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Perhaps the most debilitating yet commonly used influence on modern society would be social media. It is obvious that social media and other online platforms provide an abundance of social connections and benefits. However, the mega companies behind these devices also pose as a threat to the millions of users who partake in online activity, these can be especially detrimental to young and adolescent women. These industries and their marketing tactics can heavily impact a young women’s level of self-worth, outward self-confidence and even their psychological ability to function outside of a digital world.
Throughout the past few years’, we’ve seen an enormous cultural shift to digital comfort and only showcasing the highlights or worthy parts of our lives in order to appeal to others stigmatized standards of how we should act and live our daily lives. These trends can be easy for an adult in society to differentiate and filter through. However, when these patterns become normal for young women in our society, we find this vulnerable demographic of girls constantly changing, shifting, and hiding, while on the constant prowl of peer approval and inner gratification.
This becomes very evident when a popular medical journal called Child Mind, explains that, “Teens who have created idealized online personas may feel frustrated and depressed at the gap between who they pretend to be online and who they truly are.” As a result of this being stated we may clearly indicate that this is not a small issue limited only by the people in our lives, this is a widespread issue that must be more prevalently addressed and put in conversation.
Nonetheless, before we bring this ordeal into conversation, we must understand the reasoning as to why this deficiency is becoming a stronger issue in society and more importantly how social media is deteriorating our generation of young women at an unimaginable rate. An addiction counsellor by the name of Dr. Steve Rose displays the impact of “the like button” that we find on various social platforms. He states and poses an interesting question as he states that, “Even though we are not consuming a chemical, compulsive social media use can be classified as an addiction.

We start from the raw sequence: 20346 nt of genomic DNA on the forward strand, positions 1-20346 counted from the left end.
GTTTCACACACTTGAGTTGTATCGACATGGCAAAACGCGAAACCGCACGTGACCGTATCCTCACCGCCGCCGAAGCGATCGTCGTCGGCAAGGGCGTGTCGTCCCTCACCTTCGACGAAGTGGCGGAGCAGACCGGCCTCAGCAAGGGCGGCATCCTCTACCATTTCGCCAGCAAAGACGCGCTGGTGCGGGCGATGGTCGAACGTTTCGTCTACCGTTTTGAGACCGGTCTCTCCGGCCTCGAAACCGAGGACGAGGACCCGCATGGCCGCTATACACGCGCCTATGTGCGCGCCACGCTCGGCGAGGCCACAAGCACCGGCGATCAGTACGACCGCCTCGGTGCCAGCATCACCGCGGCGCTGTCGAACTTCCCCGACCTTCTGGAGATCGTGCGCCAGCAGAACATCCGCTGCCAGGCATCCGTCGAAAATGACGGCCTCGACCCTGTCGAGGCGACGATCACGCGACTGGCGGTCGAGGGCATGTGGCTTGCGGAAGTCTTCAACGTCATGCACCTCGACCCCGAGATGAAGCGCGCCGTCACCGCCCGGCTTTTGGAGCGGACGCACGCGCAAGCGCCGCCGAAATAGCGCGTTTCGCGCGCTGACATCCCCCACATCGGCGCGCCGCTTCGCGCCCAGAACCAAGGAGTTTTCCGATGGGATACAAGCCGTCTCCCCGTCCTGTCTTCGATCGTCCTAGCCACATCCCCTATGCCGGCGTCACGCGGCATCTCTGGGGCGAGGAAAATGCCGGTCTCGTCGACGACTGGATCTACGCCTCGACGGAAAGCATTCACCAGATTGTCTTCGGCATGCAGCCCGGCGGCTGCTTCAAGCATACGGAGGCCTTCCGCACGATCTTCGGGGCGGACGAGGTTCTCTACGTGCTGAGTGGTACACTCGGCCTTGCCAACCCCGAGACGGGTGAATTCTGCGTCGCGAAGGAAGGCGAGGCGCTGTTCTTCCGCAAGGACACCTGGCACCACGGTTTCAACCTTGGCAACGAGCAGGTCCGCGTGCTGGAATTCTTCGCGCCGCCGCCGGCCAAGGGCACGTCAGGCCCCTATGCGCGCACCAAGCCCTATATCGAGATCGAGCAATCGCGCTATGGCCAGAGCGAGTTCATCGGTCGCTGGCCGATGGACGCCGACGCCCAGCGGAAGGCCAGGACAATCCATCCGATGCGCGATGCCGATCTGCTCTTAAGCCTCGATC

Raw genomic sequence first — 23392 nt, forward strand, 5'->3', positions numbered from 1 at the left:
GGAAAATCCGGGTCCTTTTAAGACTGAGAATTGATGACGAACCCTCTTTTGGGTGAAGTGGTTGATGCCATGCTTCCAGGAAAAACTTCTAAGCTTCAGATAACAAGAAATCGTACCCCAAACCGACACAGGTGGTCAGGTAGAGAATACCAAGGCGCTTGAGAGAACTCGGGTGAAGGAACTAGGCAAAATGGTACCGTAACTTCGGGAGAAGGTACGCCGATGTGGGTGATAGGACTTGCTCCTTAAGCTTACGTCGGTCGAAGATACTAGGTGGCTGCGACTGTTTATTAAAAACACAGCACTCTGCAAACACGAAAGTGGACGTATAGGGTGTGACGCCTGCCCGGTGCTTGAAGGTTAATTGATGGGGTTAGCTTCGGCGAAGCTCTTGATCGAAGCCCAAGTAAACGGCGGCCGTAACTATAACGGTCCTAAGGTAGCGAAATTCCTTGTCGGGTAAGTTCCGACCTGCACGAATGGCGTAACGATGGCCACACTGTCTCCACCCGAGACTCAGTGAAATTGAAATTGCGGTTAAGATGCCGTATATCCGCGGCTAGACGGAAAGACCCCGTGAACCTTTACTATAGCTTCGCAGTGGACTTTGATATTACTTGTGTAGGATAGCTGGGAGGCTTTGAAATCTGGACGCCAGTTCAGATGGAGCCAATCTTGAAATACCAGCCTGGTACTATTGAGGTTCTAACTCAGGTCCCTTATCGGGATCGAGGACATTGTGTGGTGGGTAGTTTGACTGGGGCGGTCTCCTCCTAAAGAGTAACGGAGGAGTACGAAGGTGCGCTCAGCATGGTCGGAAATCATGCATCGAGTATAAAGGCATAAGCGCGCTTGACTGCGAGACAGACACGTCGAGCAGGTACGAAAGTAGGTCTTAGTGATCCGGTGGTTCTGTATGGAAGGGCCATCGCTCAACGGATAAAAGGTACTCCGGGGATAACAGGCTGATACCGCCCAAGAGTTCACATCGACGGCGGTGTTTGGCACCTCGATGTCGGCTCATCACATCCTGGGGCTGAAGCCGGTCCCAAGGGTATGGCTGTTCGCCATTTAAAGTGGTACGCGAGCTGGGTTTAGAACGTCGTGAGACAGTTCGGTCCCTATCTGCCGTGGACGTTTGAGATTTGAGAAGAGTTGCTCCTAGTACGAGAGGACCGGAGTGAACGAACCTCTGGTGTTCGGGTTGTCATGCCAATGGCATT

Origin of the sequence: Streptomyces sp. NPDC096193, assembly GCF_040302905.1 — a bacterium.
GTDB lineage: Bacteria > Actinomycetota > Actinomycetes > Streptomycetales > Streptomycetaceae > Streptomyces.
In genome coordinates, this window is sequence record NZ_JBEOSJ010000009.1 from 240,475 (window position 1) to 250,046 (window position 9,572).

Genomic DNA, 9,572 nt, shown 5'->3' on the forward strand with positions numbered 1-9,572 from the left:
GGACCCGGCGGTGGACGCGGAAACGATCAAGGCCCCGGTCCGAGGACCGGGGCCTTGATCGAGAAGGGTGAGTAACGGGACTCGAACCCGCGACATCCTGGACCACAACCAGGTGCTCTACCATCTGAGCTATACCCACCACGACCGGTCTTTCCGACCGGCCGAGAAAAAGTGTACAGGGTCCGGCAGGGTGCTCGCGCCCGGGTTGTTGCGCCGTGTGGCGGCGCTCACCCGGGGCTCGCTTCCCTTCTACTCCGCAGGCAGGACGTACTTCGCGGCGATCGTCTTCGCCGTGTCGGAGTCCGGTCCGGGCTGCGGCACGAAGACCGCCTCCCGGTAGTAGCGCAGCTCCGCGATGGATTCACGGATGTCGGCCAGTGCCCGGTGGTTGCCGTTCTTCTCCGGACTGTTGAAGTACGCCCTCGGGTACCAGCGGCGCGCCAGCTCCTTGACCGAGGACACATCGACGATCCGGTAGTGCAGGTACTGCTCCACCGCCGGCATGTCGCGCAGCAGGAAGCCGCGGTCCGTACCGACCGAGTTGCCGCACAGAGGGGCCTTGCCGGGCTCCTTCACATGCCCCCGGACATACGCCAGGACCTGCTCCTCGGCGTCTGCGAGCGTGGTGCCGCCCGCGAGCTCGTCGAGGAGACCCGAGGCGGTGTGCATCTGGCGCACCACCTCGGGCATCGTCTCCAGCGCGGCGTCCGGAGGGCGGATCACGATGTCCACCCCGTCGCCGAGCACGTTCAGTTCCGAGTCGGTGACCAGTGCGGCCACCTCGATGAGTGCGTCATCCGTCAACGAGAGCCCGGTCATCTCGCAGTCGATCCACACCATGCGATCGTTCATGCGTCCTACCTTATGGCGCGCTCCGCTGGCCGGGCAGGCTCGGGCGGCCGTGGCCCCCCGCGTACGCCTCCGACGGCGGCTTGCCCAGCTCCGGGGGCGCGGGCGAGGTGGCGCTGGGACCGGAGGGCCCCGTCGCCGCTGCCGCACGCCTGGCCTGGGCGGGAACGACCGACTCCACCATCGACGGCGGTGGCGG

So, if social media use can be classified as an addiction, what does it do to your brain?” Another addiction counsellor by the name of Sarah Polk shares a shocking way to think about social media and how it may evolve into a full-blown addiction in not talked about and put into perspective for young emerging women. Polk emphasizes the role of dopamine as a neurotransmitter associated with craving and reward expectation, putting individuals at risk of compulsive behaviors when reencountering a trigger associated with the potential reward.”
In other words, when we put it into a medical terminology and perspective, when users get a rush from seeing people liking their post, it unknowingly mimics the same high as harmful drugs. I can personally attest to the harmful doings of the digital world. As a result of being an avid CrossFit and competitive weightlifter since middle school, I had a constant shadow of jealous criticism and doubt that would follow me online. Many times, it was other girls saying I would grow into a man or have too big of muscles to be feminine, being called names as I would walk through the halls of my junior high or being attacked in the comment section of my social media accounts, “oh look here comes the oger” or “V, you need to stop lifting weights people are going to think you’re lesbian.”
If I am going to be completely honest, these words and phrases deeply hurt me in the moment. Although looking back, I thank my dad for raising me to have thick skin and to pursue my passion and grow stronger as a whole. However, as I think to myself and ponder, what if I didn’t have that strong support system or thick skin? What if I had folded and conformed to the empty words of a jealous person on the other side of the screen? I would’ve lost out on an abundance of opportunity and some of the greatest memories and friendships of my life.
This is the unfortunate reality of our fragile pride, women grow shameful and if not reassured or told otherwise, we begin a downward spiral into an ugly word of depression and low self worth, we see no light or purpose in trying. In final analysis, the most detrimental thing we can do to young women who have been impacted or exposed is to take away devices or punish them for this dystopian interference with real life. By creating trustworthy relationships and building self-confidence and worth outside of the digital world, we are then allowing for purposeful knowledge and one’s moral compass to shine through and not subside, but rather to fight this toxic epidemic and empower those who struggle in the same ways. These are the girls of today creating the women of tomorrow.
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